Booking Through Thursday: Coupling

October 23, 2008 at 9:19 pm | Posted in Book Blather | 5 Comments

Here is my response to today’s Booking Through Thursday:

“Name a favorite literary couple and tell me why they are a favorite.  If you cannot choose just one, that is okay too.  Name as many as you like – sometimes narrowing down a list can be extremely difficult and painful.  Or maybe that’s just me.”

It would be a tossup between Jamie Fraser and Claire Beauchamp of Outlander or Henry DeTamble and Clare Abshire of The Time Traveler’s Wife.  (Strangely, both these books involve time travel – not something I read about very often). 

It’s easy to love Jamie and Claire because their adventures splash across thousands of pages, and there are so many details and episodes that they seem almost like real people.  What I like about them is their relationship – Claire speaks her mind and they have an equal say in decisions.  While Jamie is a traditional manly man, Claire is also saving his bacon all the time.  They seem to enjoy and annoy each other in about equal measure, but the best part is reading their random conversations.

Henry and Clare are memorable, partly because their story is so very strange but partly because of the way their characters are drawn.  Henry is a great fantasy date – the cool but bookish rocker who looks like a bad boy but doesn’t act like one – yet I don’t know that I’d be able to put up with his little disorder.  Henry and Clare have probably the most intrinsically romantic relationship in literature.

I’ll tell you who I don’t like.  What is up with Elizabeth Bennett and Fitzwilliam Darcy?  First of all, I could never love a man I had to call Fitzwilliam.  Second, what would you want with some stuffed shirt who is so dry, rude, and condescending?  Would you want to put up with his family?  I also have to say I’d want no part of living that life, stuck out in the country popping out a bunch of kids and trying not to break the porcelain or stain my little lace dresses.  Aiiieee!

Although I love Jane Eyre, I don’t love Edward Rochester.  And neither should she!  My god, could you imagine what Oprah would make of a guy who locked up his crazy wife in the attic?  And that whole scene where he tries to make Jane jealous – what a jerk.  Sure, it’s romantic that she stands by him when he goes blind, but is that really the thanks she gets?  It sounds like Cinderella had it better.

I’m not so sure about Scarlett O’Hara and Rhett Butler, either.  Marry the war profiteer?  Not for me.  Come on, Scarlett, He’s Just Not That Into You!

Worst of all is Jo March and her old dude, what’s his name.  Fritz Bhaer.  OMG I about cried myself to sleep when I first read Little Women and found out she got stuck with him instead of Laurie.  What the hell kind of ending was that?  Ugh.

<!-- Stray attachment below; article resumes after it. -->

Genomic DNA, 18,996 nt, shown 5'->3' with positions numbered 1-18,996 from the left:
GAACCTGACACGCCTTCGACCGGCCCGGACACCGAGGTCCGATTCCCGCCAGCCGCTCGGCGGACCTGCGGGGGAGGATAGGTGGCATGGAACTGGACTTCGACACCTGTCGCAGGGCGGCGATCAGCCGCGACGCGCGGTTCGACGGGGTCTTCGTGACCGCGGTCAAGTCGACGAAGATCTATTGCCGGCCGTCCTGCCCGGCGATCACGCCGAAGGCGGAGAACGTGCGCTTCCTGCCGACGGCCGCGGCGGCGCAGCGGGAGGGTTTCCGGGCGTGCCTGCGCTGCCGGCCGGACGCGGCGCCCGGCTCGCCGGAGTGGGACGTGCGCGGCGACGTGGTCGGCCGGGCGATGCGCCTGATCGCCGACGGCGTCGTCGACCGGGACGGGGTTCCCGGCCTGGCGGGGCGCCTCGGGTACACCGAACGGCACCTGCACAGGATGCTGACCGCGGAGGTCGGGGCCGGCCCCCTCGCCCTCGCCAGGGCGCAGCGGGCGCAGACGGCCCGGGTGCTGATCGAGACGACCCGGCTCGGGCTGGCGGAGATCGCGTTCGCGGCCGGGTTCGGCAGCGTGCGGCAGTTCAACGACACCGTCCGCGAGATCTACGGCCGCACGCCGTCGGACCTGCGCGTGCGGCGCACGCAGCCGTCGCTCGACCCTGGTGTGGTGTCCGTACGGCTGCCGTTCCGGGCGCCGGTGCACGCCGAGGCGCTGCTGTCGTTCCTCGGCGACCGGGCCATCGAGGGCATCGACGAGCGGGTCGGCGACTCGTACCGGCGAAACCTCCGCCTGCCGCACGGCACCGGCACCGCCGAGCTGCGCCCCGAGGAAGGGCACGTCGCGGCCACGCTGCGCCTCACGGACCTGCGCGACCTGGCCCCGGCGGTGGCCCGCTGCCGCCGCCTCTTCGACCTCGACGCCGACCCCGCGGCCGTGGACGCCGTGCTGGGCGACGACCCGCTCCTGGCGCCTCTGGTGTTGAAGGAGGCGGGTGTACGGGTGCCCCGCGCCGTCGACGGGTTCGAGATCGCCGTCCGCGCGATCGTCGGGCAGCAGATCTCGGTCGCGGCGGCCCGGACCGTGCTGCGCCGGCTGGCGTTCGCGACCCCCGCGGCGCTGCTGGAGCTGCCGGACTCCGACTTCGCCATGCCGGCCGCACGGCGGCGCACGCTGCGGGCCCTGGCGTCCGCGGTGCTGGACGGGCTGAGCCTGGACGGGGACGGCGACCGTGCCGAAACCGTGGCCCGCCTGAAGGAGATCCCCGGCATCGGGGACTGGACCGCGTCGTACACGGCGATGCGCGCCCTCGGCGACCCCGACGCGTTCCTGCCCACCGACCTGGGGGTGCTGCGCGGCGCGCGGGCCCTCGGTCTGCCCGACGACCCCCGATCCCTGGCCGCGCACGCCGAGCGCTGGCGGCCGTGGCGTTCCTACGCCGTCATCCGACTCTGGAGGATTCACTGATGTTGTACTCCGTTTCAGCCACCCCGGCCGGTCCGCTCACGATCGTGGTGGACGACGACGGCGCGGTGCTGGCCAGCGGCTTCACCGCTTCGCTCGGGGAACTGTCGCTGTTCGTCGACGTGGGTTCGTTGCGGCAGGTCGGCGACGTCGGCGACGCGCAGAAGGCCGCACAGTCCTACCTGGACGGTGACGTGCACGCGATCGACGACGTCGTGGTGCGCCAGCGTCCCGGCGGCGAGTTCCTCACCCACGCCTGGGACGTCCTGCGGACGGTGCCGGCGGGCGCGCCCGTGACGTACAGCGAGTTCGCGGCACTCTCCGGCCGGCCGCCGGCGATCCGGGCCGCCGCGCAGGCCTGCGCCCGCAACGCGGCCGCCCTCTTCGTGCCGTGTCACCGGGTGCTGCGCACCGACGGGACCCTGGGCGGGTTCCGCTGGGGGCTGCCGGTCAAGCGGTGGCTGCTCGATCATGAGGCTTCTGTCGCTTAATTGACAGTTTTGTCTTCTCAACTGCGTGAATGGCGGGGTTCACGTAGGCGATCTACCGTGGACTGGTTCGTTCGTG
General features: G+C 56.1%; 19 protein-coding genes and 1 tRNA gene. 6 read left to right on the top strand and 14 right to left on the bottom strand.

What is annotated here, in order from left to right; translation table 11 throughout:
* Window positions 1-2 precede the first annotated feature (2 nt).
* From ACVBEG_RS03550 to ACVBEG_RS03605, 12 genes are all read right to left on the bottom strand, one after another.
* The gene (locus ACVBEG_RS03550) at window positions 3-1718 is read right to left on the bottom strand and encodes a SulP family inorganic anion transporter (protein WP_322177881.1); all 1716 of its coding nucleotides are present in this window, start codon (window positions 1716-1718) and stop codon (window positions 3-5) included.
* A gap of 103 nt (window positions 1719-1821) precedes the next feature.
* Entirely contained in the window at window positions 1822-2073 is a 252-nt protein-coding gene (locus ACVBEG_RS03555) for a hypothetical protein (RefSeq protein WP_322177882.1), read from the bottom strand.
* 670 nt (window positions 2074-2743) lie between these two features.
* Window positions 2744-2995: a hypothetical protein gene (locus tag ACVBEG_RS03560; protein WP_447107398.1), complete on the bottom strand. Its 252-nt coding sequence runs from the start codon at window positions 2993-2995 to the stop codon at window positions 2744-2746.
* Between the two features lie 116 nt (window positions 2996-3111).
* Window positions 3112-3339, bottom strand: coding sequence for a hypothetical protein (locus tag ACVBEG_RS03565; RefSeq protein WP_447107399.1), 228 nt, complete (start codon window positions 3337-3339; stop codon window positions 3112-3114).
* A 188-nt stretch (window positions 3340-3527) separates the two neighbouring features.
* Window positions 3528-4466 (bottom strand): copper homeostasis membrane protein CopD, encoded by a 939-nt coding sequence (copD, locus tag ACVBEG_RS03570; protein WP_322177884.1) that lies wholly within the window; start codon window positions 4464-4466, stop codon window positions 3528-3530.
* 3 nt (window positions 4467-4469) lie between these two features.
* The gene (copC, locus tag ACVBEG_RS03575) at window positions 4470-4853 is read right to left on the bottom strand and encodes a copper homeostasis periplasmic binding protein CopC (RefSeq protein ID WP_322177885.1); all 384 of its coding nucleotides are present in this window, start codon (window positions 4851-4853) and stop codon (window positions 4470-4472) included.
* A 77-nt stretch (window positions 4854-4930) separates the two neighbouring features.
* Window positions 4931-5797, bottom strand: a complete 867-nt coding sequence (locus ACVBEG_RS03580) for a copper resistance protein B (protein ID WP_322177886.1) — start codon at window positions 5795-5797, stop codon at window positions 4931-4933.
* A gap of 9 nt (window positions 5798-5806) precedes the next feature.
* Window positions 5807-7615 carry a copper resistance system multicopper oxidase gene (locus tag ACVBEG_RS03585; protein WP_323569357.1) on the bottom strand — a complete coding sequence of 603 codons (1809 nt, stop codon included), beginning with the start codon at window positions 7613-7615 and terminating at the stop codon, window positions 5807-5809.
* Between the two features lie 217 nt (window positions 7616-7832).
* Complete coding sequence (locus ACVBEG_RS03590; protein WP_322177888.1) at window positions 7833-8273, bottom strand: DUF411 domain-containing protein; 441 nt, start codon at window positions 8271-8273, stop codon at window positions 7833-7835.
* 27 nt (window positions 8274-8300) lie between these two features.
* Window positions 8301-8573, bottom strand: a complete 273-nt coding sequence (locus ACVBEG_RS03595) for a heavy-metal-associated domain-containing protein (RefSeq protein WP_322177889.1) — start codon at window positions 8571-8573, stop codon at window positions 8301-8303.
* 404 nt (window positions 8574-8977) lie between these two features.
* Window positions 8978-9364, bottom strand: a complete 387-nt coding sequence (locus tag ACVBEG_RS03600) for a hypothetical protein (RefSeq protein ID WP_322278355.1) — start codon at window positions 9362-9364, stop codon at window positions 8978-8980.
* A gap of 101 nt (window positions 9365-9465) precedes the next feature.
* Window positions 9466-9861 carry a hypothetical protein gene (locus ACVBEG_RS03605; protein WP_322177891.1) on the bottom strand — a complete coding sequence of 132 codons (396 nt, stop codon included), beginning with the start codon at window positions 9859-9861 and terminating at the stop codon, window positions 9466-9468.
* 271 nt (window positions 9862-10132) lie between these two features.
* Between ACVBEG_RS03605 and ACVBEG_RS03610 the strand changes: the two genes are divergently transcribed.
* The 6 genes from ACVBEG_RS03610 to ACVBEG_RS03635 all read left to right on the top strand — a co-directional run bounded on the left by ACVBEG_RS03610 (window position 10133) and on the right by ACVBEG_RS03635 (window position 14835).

Two-for-One Review: “The Answer is Always Yes” and “Indignation”

October 23, 2008 at 3:49 pm | Posted in Fiction, Two-for-One Review | 1 Comment

At first glance, The Answer is Always Yes by Monica Ferrell and Indignation by Philip Roth would seem to have nothing in common.  It didn’t even occur to me until I was about halfway through Indignation, but the more I thought about it, the more it clicked.  Both books are about a smart college boy from New York and his struggle to fit in with campus life.  Both books have a prominent female love interest and a gay character.  While the subject is similar, the treatment is quite different.  Ferrell’s hefty debut is more than twice the size of literary lion Roth’s slender contribution.  The settings are nearly 50 years apart, with atmospheres almost diametrically opposed.  Roth’s book seems to pick up where Ferrell’s story leaves off, though I’ll leave the reason why a mystery so you can enjoy both.

The Answer is Always Yes concerns a young guy who is desperate to climb out of geekdom and become popular.  It’s painful and poignant, and rich with all the subtle details of social cues and fashion faux pas.  Ferrell paints a realistic picture of 1990s club life.  There were elements of the narration that I found slightly gimmicky, but they did help resolve some issues of viewpoint that would have been hard to handle in a different way.  I enjoyed Ferrell’s voice and became involved in the story.  I look forward to reading her next effort.

Indignation concerns another young guy who, on the contrary, could hardly care less about popularity.  He has entirely other issues on his mind.  It’s a lightning-fast read, a novella really, and there’s a huge surprise about fifty pages in.  I loved this book.  The only other Roth novel I have read is Portnoy’s Complaint, which was hysterically funny.  Indignation has its funny moments, but it’s more serious and focused, and less neurotic, than the earlier work.  I found that it raised some fascinating philosophical questions.  Having read two books written by the same author nearly 40 years apart, I’m intrigued to go back and read more, especially considering he’s won two Pulitzers and three National Book Awards.

Indignation and The Answer is Always Yes – two compelling, tragic, enjoyable reads.

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